The Corona crisis is shaking the economy very differently than all previous crises in the economic history of the western industrialized countries in the last 75 years: Its extent is extreme in terms of geographical scope, impact, duration and, above all, the structure-shifting effects. This also applies to Germany, as can be seen from the more detailed data on macroeconomic development in the first quarter of 2021, which the Federal Statistical Office has recently published.After the slump in consumption: Will reduced savings pull us out of the swamp? weiterlesen
At the end of April, the European statistics agency Eurostat reported that the gross domestic product (GDP) in the European Monetary Union (EMU) had fallen by 0.6 percent in the first quarter of 2021 compared to the fourth quarter of 2020 and that GDP in the European Union (EU) had fallen by 0.4 percent. Both time series had already been in decline (-0.7 and -0.5 percent in the fourth quarter of 2020). Now, in mid-May, Eurostat has confirmed this first estimate: two quarters in a row with a negative growth rate, according to which Europe is in a recession (see Figure 1).read more
Heiner Flassbeck has created a shorter version of our article „Die Türkei und das Kreuz mit der Währungssouveränität“ in English which is available on flassbeck-economics.com.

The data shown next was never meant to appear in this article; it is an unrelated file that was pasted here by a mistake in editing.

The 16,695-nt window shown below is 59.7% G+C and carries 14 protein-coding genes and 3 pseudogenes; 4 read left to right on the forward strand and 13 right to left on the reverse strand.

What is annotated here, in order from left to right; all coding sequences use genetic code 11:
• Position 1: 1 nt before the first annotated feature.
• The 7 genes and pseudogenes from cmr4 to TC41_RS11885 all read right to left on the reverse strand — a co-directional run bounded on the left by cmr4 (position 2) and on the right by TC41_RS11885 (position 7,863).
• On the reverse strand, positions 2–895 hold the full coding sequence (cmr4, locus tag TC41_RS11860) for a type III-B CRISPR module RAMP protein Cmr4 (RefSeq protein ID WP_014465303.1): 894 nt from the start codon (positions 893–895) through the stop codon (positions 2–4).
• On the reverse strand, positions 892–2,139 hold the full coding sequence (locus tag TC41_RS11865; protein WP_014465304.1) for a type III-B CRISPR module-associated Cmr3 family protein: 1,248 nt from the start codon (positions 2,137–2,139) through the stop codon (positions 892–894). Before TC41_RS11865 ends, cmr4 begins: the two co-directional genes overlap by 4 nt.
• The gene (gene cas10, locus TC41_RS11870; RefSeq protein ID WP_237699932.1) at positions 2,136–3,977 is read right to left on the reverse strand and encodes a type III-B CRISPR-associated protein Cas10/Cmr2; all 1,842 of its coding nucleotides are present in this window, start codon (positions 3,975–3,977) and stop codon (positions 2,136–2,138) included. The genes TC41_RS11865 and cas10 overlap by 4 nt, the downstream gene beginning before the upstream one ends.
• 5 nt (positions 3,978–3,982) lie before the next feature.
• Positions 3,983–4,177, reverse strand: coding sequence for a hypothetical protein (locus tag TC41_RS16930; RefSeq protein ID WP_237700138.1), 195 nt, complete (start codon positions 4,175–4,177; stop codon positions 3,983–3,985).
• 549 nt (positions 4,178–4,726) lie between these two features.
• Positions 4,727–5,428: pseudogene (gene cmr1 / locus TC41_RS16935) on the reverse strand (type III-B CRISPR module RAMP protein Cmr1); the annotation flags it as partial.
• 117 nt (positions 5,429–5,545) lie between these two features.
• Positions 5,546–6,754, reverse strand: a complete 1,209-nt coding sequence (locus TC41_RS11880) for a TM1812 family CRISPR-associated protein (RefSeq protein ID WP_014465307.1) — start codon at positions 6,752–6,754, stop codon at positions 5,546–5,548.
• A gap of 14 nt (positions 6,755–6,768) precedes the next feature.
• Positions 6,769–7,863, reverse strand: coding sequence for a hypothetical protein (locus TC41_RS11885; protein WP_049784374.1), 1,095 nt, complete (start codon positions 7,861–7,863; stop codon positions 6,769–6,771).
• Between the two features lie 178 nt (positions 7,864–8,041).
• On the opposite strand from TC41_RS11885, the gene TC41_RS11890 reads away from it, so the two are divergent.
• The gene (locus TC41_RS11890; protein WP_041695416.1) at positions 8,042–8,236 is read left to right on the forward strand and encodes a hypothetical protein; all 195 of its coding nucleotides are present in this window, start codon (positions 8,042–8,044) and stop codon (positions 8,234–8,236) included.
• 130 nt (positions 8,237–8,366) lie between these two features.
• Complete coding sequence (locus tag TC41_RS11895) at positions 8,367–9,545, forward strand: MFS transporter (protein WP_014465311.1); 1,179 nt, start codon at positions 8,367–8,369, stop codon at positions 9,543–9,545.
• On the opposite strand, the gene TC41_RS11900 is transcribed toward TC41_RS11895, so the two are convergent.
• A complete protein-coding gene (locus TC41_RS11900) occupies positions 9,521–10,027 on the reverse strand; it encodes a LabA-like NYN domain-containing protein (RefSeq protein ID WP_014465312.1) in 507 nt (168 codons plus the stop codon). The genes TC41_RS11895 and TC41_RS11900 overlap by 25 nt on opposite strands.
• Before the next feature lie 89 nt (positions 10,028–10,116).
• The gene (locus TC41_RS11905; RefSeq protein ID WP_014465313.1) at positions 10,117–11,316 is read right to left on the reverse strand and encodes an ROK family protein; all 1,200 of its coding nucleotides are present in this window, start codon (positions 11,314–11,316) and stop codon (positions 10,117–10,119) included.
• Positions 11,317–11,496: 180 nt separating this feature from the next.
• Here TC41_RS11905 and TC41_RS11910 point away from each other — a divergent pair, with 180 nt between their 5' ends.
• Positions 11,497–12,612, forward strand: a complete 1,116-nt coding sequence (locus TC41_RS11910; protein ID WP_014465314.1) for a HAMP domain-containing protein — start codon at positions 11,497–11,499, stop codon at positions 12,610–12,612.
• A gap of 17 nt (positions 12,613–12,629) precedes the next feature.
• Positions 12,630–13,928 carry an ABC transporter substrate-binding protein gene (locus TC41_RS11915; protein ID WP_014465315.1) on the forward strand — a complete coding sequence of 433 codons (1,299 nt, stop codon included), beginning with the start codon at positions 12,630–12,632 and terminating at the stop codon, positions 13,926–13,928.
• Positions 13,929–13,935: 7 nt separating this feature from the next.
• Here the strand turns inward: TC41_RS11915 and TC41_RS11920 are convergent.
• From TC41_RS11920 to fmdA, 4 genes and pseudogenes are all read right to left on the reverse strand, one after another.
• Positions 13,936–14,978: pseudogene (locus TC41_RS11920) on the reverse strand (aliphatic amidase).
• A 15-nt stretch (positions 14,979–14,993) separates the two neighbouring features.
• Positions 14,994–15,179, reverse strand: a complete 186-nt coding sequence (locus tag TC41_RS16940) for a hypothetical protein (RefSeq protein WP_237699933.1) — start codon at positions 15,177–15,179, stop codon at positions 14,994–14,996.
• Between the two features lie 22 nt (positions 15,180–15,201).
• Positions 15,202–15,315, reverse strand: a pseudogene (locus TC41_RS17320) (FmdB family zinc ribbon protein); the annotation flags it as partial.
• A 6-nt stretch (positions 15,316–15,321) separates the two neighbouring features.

With a scandalous ruling, the German Constitutional Court not only calls into question the legal system of the EU, but also proves that it is totally incapable of understanding a multilateral economic order.
Cross-posted from Makroskop and Brave New Europe.
This is the (updated) translation of an article that was published February 27, 2015 on flassbeck-economics. We intend to publish one article in English every week to allow more readers to follow closely our analysis of global and European events.
„No one forced the Greeks to live beyond their means for years.“
If this statement were true, the following reasoning would hold: „If the Greeks had lived beyond their means voluntarily, they would have brought the debt burden of their country on themselves. If foreign debts were Greece’s main problem, the Greeks themselves were to be blamed for their countrie’s plight. Then they would have to live below their means for a while, so that these imbalances could disappear. This process could be expected to be painful, but this is something that the Greeks would have to figure out for themselves. Therefore they cannot refuse to make the necessary changes. Debtors cannot be allowed to escape repaying their debts. And we cannot just give them new money, because then they would continue to live beyond their means and not below them.“